Don’t you love living in the age of technology? E.O. Wilson said “We are drowning in information, while starving for wisdom.” Thanks to the Internet and social media, it’s easy to identify HNW individuals in your local market. The big questions advisors ask is “How do I get in front of them?”
A lot depends on the approach you choose to take. If it’s strictly “Lets get down to business” the easiest approach is to be cheaper than all your competitors. It works for Walmart. Another method might be to have learned they have a very specific, unique problem beforehand that you and only you can solve. Your reputation needs to precede you and you need to be connected by a trusted intermediary. A good example is heart surgery. If you need a heart transplant, you want the best doctor in the country. Your family doctor makes the connection.
I’ve been a proponent of a different strategy associated with the expression “playing the long game.” You need to develop social relationships with HNW individuals first. Become part of their world, or at least their universe of acquaintances. Deepen the relationship by identifying and cultivating shared common interests. It takes time, but you are taking a sincere interest in building a social relationship first. People do business with people they like.
Lets get back to the question “How do I get in front of them?” Here’s how to do it.
Strategy #1: The magic of little lists.
You’ve put plenty of work intro identifying HNW individuals in your area. You’ve got contact information, like addresses, phone numbers, where they work and maybe an e-mail address.
- Break your very big list into smaller lists. Examples are people who live in the same development, belong to the same profession, work at the same company or graduated from the same local college as you.
- These lists have 10-15 names. Why? Because people can focus on a small list, but glaze over with bigger lists. Think about those crime dramas where the police have the victim looking at hundreds of mug shots.
- Over time, sit down individually with a series of friends and clients. The person is aligned to a list, meaning they work at the same firm or live on the same street.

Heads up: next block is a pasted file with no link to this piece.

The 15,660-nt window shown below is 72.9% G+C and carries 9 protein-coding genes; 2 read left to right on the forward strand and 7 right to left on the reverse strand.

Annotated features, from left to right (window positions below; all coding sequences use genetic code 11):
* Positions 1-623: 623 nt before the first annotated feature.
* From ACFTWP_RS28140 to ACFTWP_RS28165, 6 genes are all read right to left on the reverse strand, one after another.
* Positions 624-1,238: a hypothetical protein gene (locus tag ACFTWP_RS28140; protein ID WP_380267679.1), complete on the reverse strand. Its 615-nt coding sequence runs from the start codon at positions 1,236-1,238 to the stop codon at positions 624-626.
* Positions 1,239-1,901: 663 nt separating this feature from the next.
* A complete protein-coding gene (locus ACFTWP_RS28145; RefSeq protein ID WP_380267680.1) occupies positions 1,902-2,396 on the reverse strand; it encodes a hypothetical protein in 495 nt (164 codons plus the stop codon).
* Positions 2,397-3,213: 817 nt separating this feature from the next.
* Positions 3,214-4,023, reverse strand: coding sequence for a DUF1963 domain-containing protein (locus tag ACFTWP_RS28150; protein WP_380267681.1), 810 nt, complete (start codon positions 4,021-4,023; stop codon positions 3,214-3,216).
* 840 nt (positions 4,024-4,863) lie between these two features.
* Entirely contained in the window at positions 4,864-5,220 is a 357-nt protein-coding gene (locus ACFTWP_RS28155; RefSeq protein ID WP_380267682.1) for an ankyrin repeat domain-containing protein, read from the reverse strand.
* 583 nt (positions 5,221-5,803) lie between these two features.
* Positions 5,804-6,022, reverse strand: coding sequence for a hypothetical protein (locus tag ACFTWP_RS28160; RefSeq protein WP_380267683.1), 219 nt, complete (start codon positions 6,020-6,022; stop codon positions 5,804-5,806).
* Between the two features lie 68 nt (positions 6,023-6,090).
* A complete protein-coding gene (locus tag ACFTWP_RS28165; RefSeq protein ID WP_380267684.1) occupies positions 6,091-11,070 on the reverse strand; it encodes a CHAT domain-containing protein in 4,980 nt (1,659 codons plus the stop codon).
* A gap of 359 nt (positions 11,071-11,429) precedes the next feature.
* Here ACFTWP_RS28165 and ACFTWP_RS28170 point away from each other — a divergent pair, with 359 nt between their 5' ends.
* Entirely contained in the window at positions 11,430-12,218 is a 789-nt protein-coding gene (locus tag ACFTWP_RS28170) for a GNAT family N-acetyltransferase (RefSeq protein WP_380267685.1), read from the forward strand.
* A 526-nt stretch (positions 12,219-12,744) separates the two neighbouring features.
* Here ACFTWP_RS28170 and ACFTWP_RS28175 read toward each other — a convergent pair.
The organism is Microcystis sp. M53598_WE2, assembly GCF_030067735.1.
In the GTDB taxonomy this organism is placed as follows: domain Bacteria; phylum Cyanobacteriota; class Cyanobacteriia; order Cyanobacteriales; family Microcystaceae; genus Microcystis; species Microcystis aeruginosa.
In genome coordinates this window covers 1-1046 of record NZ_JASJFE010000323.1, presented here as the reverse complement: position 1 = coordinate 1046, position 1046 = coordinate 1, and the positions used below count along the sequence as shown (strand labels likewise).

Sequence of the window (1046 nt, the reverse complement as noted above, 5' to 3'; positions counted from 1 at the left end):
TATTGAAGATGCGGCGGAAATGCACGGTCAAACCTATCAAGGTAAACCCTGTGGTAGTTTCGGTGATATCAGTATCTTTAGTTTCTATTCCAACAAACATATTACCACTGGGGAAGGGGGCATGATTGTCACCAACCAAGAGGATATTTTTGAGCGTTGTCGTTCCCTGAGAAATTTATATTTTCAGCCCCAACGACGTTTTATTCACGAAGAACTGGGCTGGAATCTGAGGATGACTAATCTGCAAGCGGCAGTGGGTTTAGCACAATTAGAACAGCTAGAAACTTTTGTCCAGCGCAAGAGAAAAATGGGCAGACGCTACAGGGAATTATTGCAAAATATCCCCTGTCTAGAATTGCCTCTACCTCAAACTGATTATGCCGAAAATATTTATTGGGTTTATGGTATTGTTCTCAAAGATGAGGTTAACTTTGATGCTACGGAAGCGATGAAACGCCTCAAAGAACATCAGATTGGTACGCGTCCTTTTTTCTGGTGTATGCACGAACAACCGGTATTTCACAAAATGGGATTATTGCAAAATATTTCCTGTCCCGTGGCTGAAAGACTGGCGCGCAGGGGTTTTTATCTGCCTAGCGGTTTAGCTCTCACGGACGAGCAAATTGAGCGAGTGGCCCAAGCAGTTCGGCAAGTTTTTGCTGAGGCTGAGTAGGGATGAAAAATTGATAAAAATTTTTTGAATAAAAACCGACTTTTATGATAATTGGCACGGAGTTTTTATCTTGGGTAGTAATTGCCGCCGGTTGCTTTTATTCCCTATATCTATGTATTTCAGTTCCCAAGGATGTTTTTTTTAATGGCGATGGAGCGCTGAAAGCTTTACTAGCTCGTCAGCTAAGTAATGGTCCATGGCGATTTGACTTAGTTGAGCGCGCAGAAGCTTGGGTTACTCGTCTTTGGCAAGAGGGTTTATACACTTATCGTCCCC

- Ask them to look over those 10-15 names on one list. Ask who they know. How well do they know them?
- Ask if they would introduce you? Tactful wording might be: “This is the kind of person I would like to meet” or “I may be able to help.”
- An introduction might be you joining them for coffee or a drink after work. Showing up at your gym at the same time as them. You are now meeting for the first time.
Strategy #2: Attending the right events.
Your friend might say: “They are going to the museum exhibition opening on Saturday. Fortunately you’ve splurged that 75 bucks and joined months ago. You show up. Your entire prospecting strategy might be based on this one organization. You know all those HNW individuals are involved. You are meeting them over time.
- You ask your friend if you would walk you over and make the introduction. If this sounds awkward, think about it in another context. You attend events where you see a single friend and say hello. They mention they brought a date and perform introductions. It’s normal for a stranger to be introduced. Your friend should say a few words to break the ice like: “He’s a tennis fan too.”
- If your friend isn’t there, play the “friends in common” card. Walk up to the person and say: “You don’t know me, but I believe we have a friend in common.” They should ask who. You mention their name. They acknowledge knowing them and ask how you know them. You’ve gotten the ball rolling.
- It seems the entire strategy is based on a local friend having a close relationship with both parties. You can stretch that a bit. If you research a local person on LinkedIn, you may find they are a second level connection. You know some of the same people. Why? Because it’s a small world. Check them out. Identify those common connections. Call up those friends and see if they know them well or they just accepted an invitation to connect. (It happens!) Now you know a good name or two. Hopefully they won’t mind you bringing it up.
Strategy #3: The fundraising approach.
You are affiliated with a local charity. Why? Because you give back to the community. It’s the right thing to do. This presents an opportunity.
- Help them identify prospects for the next capital campaign or other fundraising effort.
- Volunteer to call on these folks, getting a face to face meeting. You might get a member of the professional staff to come along.
- Make your contribution first.
- Meet with them. Ask them to “join you in supporting (X).” Get to know them through some polite conversation.
- Send them a thank you note
- If there is an event or recognition party, make it a point to attend. Call up your new “donor friends” and encourage them to attend. Get the higher ups to make a fuss over them. Get to know them better.
You are cultivating social relationships that might turn into business relationships. They will ask questions to get to know you better. Some of them (maybe all) will like you. People do business with people they like. You might be cultivating 100 people over the course of a year. Don’t you think some will become clients?